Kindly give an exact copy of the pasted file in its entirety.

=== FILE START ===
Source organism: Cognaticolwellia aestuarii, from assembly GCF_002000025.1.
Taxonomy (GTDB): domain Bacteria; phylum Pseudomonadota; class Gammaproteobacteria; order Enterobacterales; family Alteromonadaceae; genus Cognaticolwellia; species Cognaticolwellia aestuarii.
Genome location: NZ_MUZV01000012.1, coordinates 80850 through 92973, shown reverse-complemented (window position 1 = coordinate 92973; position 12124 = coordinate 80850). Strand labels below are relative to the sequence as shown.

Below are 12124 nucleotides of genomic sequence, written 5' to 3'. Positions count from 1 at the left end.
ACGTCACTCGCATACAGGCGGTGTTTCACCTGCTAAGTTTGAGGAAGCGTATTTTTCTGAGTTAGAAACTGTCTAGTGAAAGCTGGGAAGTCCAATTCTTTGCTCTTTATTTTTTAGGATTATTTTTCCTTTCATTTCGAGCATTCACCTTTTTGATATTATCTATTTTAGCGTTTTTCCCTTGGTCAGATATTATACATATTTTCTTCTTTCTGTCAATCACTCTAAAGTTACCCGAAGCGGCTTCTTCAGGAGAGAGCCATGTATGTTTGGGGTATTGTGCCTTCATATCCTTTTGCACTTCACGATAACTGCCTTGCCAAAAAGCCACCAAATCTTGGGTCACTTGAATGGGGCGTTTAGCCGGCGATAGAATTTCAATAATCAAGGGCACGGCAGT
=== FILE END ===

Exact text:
Source organism: Cognaticolwellia aestuarii, from assembly GCF_002000025.1.
Taxonomy (GTDB): domain Bacteria; phylum Pseudomonadota; class Gammaproteobacteria; order Enterobacterales; family Alteromonadaceae; genus Cognaticolwellia; species Cognaticolwellia aestuarii.
Genome location: NZ_MUZV01000012.1, coordinates 80850 through 92973, shown reverse-complemented (window position 1 = coordinate 92973; position 12124 = coordinate 80850). Strand labels below are relative to the sequence as shown.

Below are 12124 nucleotides of genomic sequence, written 5' to 3'. Positions count from 1 at the left end.
ACGTCACTCGCATACAGGCGGTGTTTCACCTGCTAAGTTTGAGGAAGCGTATTTTTCTGAGTTAGAAACTGTCTAGTGAAAGCTGGGAAGTCCAATTCTTTGCTCTTTATTTTTTAGGATTATTTTTCCTTTCATTTCGAGCATTCACCTTTTTGATATTATCTATTTTAGCGTTTTTCCCTTGGTCAGATATTATACATATTTTCTTCTTTCTGTCAATCACTCTAAAGTTACCCGAAGCGGCTTCTTCAGGAGAGAGCCATGTATGTTTGGGGTATTGTGCCTTCATATCCTTTTGCACTTCACGATAACTGCCTTGCCAAAAAGCCACCAAATCTTGGGTCACTTGAATGGGGCGTTTAGCCGGCGATAGAATTTCAATAATCAAGGGCACGGCAGT